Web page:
What seems to be a missing point is durability. I would think that something that easily decomposes would be less durable than something that "lasts forever", almost by definition.

  • Re:waste == cost (Score:3, Insightful)

    by DennyK ( 308810 ) on Wednesday June 05, 2002 @11:55AM (#3645417)
    Not really, in the way the authors are referring to waste. If a business producing non-biodegradable, disposable products, and sells 90% of the material the business produces, they wouldn't consider that waste, they would consider it profit. But that 90% will still end up in a landfill, accomplishing nothing, in a few weeks/months/years/whatever, and that is what the authors are referring to as "waste". If it cost twice as much to make those products environmentally friendly, what incentive is there for a business (whose primary goal is probably to make as much money as possible in the short term, remember) to take those steps, when all it does *for them* is reduce their profits and increase their costs?

  • by TweeKinDaBahx ( 583007 ) <tweek@nmt. e d u> on Wednesday June 05, 2002 @11:56AM (#3645435) Homepage Journal
    Sure a plasitc book would be nice, but look at it this way:

    Plastic (at least most plastics) do not biodegrade. There are exceptions to this, such as plastics made from corn/soy/(and if many people would pull thier heads out of their collective arses)hemp which can biodegrade.

    Also, most plastics are petroleum based, so when the oil runs out, so does our gross overuse of plastic (back to the basic conservation of resources debacle...).

    To make a general point, maybe we should be more concerned with auditing our resource usage and pollution than with creating a book one can read while wasting water by taking a bath.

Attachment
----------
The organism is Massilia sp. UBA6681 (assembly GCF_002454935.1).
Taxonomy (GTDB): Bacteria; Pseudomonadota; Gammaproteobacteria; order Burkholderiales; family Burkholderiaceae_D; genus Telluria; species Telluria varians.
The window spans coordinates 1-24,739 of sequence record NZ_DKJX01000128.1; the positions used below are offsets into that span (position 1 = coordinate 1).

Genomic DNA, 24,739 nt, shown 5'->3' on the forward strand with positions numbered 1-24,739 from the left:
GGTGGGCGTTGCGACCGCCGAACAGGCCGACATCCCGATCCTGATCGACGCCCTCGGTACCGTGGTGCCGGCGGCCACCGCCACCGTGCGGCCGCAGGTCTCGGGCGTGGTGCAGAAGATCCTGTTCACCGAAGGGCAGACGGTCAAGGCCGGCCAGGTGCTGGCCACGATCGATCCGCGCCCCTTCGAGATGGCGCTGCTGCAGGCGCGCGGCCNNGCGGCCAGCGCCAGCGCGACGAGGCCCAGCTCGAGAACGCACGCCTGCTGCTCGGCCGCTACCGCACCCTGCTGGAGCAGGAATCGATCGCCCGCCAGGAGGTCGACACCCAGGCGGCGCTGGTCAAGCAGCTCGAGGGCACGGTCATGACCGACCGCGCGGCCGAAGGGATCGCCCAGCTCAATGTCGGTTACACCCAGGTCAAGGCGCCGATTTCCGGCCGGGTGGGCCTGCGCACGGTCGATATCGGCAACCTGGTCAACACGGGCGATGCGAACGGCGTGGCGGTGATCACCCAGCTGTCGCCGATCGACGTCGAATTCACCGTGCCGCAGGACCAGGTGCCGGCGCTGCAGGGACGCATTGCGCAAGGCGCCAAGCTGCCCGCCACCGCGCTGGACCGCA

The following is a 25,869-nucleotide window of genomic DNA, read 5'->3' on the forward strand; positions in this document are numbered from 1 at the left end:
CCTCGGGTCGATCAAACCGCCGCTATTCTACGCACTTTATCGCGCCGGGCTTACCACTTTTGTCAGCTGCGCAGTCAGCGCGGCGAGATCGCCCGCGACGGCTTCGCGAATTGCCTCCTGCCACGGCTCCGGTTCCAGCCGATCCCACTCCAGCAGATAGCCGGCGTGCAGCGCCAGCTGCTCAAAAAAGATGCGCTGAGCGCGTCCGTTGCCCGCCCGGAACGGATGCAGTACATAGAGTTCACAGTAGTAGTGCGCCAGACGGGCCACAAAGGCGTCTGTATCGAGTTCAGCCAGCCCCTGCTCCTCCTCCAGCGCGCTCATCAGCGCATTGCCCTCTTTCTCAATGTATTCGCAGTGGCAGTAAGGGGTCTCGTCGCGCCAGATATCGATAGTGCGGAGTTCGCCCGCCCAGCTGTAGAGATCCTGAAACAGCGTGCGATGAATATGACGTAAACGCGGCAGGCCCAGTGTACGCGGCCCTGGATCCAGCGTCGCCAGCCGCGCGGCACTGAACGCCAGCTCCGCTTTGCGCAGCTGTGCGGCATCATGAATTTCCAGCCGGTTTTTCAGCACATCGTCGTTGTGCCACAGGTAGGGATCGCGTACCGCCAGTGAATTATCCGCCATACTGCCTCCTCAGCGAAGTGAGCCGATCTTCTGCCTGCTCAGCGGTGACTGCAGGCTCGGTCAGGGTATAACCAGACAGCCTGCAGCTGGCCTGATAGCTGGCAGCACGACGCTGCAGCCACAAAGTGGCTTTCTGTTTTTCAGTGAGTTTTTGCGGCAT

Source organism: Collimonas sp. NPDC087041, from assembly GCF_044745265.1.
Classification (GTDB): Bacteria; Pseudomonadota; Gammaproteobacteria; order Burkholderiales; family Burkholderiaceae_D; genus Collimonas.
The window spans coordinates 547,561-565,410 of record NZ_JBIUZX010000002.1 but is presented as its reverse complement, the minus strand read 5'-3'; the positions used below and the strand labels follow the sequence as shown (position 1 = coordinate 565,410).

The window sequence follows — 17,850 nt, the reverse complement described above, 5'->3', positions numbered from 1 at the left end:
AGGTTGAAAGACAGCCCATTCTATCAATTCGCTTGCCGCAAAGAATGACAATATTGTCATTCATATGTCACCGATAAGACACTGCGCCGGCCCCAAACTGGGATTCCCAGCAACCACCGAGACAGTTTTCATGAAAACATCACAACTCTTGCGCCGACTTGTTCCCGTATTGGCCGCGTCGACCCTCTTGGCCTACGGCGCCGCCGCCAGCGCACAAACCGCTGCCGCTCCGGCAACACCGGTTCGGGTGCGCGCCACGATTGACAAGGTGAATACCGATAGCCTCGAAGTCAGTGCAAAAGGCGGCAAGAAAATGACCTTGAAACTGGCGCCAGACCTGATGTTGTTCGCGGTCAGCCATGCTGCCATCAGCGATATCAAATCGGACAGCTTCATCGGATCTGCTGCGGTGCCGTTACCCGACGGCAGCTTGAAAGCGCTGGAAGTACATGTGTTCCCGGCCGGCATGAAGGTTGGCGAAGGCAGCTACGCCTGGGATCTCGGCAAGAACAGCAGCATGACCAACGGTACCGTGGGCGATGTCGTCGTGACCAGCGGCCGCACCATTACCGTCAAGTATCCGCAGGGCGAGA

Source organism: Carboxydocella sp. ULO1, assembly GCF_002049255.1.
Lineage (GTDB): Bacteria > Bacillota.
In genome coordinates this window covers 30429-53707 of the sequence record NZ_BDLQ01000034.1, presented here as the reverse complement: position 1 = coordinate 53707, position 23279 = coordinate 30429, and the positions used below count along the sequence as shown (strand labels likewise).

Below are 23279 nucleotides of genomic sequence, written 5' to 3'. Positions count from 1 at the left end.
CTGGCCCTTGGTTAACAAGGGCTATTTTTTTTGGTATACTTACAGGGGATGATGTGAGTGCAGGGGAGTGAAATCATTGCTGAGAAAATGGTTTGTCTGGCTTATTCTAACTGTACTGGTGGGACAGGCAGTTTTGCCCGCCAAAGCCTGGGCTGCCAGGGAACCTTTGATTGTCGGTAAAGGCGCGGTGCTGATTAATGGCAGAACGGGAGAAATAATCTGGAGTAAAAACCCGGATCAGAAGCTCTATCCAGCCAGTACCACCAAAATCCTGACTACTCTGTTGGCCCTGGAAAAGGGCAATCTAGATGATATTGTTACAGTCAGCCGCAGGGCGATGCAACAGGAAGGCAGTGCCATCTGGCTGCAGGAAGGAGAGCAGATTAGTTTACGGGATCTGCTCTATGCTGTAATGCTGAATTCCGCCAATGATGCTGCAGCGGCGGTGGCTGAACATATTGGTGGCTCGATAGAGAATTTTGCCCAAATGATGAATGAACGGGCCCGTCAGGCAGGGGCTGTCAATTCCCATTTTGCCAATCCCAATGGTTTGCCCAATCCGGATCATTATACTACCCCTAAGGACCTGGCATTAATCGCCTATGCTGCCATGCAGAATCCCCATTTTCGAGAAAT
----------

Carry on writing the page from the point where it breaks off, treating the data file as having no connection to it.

(I'm just bitter because I live in a desert and people waste water which they shouldn't. These people in the hills with their lawns and swimming pools are going to be sorry when they have a pretty lawn but nothing to drink...)
  • Re:Hmmmm... (Score:3, Insightful)

    by DennyK ( 308810 ) on Wednesday June 05, 2002 @11:57AM (#3645440)
    Trees are renewable, but it takes a *long* time to renew the amount of tree that goes in to a reasonably successful book printing run... ;)

  • Re:Yes, but... (Score:5, Insightful)

    by Jeffrey Baker ( 6191 ) on Wednesday June 05, 2002 @11:59AM (#3645458)
    The key solution to your proposed problem is to properly account for externalities like pollution and waste. It is cheap to use toxic chemicals in manufacturing because the manufacturer doesn't have to pay to dispose of the wastewater. They usually just dump it. The cost is payed by society as a whole. Obviously, if we had a way to account for the cost of this waste, the cost of the manufactured good would also increase.

    People must understand the complete cost of their actions, as this book tries to point out. If you harvest a tree, you have gained some wood and removed from the world some habitat and a carbon sink. You should have to pay to harvest that tree, because a cost is incurred by society. The same principle applies to clearcutting 100 acres, except the cost is much greater. The same principle applies to polluting bodies of water, paving land, taking game, etc.